A Cambodian refugee who says he was wrongly deported nearly two years ago is reuniting with his family in Massachusetts
BOSTON — A Cambodian refugee who says he was wrongly deported nearly two years ago is reuniting with his family in Massachusetts.
Supporters say 50-year-old Thy Chea, of Lowell, is expected to arrive at Boston’s Logan Airport on Wednesday after getting his green card reinstated last year.
His family, which includes a son born after he was deported, is planning to greet him at the airport, along with other supporters from Lowell, an old mill city near the New Hampshire state line that is the center of the nation’s second-largest Cambodian community.
Chea is the fourth Cambodian refugee to be allowed back into the country after being deported, and just the first on the East Coast, according to Asian American organizations that have been fighting increased deportations of Southeast Asians under President Donald Trump.
Three residents of California, which is home to the largest Cambodian community, have returned since late 2018. The most recent was Sok Loeun, who landed at San Francisco’s airport this month after living in Cambodia for five years.
Refugees from Southeast Asia, a region that includes Vietnam, Cambodia and Laos, represent the largest refugee community in U.S. history, according to Asian American groups. Many fled during the years of upheaval, civil war and genocide that followed the end of the Vietnam War in 1975.
Deportations of Cambodians have been happening since about 2002, when Cambodia agreed to begin repatriating refugees convicted of felony crimes in the U.S.
But they have risen sharply since Trump imposed visa sanctions on Cambodia and a handful of other nations in order to compel them to speed up the process.
The result was a roughly 280% increase, from 29 removals in the federal fiscal year 2017 to 110 in 2018, according to U.S. Immigration and Customs Enforcement data.
Asian American groups complain many Cambodians facing deportation served criminal sentences years and sometimes decades ago, when they were troubled young refugees struggling to adjust to a new country.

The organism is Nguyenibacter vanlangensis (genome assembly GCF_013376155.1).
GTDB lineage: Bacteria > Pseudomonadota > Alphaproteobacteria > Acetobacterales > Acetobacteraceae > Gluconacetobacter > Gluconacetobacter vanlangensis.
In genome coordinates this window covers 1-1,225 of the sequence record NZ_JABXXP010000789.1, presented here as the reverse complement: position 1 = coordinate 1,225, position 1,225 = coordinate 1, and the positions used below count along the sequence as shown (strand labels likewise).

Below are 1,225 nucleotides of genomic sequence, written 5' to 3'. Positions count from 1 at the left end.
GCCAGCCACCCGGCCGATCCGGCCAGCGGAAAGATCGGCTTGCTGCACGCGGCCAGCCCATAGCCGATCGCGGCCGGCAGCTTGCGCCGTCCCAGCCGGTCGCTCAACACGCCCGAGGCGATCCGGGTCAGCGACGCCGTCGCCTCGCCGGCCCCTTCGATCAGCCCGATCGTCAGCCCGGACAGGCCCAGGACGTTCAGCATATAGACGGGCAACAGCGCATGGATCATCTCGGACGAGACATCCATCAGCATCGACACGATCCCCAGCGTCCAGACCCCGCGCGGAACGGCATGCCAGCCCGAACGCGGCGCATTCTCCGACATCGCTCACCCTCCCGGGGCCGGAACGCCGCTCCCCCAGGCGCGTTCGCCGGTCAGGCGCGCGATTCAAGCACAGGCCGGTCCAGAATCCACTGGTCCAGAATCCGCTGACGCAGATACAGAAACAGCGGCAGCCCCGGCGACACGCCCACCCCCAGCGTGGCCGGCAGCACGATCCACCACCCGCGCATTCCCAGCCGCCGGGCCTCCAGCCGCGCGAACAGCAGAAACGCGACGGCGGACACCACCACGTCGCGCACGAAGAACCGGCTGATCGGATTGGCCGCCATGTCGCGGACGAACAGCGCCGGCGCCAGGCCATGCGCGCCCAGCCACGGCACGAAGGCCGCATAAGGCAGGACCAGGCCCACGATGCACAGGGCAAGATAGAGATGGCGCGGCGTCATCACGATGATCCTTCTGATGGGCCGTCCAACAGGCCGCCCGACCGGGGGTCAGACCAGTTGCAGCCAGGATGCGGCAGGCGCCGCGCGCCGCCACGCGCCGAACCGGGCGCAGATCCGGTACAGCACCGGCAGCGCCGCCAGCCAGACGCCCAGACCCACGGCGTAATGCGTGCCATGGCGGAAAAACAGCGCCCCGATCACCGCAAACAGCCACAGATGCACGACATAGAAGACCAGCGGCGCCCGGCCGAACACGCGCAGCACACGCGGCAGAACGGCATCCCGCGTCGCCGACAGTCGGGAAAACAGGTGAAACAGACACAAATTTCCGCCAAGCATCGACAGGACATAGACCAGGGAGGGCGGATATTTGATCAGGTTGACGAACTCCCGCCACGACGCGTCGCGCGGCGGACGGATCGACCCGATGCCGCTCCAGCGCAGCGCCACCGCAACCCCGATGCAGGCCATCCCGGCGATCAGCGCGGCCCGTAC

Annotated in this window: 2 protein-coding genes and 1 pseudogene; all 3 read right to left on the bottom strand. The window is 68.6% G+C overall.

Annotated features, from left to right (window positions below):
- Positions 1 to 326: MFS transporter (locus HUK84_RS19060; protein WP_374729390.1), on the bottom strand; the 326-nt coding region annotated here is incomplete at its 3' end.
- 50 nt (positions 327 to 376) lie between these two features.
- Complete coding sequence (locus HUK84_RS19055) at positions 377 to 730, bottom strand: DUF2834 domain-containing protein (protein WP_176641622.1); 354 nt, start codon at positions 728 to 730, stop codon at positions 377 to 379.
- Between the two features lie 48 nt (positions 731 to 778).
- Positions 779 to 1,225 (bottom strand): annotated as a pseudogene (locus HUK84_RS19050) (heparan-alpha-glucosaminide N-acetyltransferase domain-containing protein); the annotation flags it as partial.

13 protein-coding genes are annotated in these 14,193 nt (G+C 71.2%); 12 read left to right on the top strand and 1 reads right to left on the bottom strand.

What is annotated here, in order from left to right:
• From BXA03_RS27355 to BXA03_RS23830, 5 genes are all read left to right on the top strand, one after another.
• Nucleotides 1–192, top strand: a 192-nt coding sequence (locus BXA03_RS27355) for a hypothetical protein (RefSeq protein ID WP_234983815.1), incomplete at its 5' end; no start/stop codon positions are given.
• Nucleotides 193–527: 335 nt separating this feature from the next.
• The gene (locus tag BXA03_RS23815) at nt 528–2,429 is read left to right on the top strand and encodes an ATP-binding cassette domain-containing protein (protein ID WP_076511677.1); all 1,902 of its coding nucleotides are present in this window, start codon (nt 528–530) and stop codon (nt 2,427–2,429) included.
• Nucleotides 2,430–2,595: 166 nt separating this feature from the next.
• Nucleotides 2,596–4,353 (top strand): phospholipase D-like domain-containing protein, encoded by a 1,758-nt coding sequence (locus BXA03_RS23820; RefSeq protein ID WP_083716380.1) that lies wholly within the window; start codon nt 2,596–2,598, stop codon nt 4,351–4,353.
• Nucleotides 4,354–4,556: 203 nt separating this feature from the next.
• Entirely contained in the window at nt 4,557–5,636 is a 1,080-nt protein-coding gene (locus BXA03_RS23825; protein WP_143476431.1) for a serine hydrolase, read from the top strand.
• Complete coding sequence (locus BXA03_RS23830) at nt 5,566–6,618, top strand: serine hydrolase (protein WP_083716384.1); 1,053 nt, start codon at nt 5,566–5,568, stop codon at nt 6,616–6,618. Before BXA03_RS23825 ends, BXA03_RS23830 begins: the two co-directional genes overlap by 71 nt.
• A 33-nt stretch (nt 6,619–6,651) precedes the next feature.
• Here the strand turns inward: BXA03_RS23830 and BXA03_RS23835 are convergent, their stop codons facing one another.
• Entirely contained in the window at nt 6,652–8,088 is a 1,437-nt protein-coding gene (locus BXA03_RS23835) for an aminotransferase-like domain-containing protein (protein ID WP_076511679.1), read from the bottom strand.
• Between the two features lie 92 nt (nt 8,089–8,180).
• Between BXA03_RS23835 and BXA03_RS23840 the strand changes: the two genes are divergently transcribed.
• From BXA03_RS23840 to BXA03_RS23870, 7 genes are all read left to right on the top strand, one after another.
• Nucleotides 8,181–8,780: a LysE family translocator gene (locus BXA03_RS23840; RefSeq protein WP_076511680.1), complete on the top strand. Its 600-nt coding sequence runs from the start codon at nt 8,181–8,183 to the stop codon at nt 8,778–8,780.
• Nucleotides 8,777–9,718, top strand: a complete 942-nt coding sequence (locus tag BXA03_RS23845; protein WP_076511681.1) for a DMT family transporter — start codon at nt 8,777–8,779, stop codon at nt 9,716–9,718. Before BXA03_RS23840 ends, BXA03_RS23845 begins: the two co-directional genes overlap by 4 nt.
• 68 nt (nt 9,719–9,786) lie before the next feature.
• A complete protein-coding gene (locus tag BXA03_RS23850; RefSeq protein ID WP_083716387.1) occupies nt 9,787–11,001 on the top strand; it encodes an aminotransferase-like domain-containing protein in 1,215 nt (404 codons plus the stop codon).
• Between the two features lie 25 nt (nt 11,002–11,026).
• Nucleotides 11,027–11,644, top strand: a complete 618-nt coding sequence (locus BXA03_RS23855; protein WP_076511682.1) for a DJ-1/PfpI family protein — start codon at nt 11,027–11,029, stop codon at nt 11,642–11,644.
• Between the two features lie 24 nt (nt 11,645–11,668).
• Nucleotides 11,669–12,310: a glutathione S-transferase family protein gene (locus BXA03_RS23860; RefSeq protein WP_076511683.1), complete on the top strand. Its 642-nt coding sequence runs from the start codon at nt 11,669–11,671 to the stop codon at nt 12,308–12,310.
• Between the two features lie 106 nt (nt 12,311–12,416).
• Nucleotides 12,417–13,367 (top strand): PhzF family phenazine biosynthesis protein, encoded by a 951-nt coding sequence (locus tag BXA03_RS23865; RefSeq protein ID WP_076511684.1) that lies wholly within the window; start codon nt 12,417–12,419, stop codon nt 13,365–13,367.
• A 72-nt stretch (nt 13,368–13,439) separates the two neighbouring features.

According to court documents, Chea fled Cambodia’s brutal Khmer Rouge regime with his parents and five siblings when he was 10. The family lived in a refugee camp in Thailand before arriving in the U.S. in 1981.
Chea was ordered to leave the country in 2000 after pleading guilty to assault and battery and “threat to commit a crime.”
But the deportation order was suspended in 2004, and he was allowed to remain in the country as long as he didn’t commit further crimes and checked in regularly with federal immigration officials, according to court documents.
That changed in 2018, when Chea was detained during an immigration check-in and eventually deported.
But Chea’s lawyers argue that his criminal charges aren’t deportable offenses and that he should have been allowed to remain in the country, at least until that broader question was resolved.
The Board of Immigration Appeals agreed, reopening his immigration case and restoring his lawful permanent resident status last year.
Greater Boston Legal Services, which is representing Chea, sued the federal government in December, saying immigration officials were still “unlawfully” refusing to facilitate Chea’s return.
Lawyers say his family living in the U.S. includes three adult children, two young children and a wife, all of whom are U.S. citizens.
They say Chea was also receiving treatment for mental health problems, including post-traumatic stress disorder and depression from his refugee experience, before he was deported.
A spokesman for U.S. Immigration and Customs Enforcement, which is named in the lawsuit, declined to comment.
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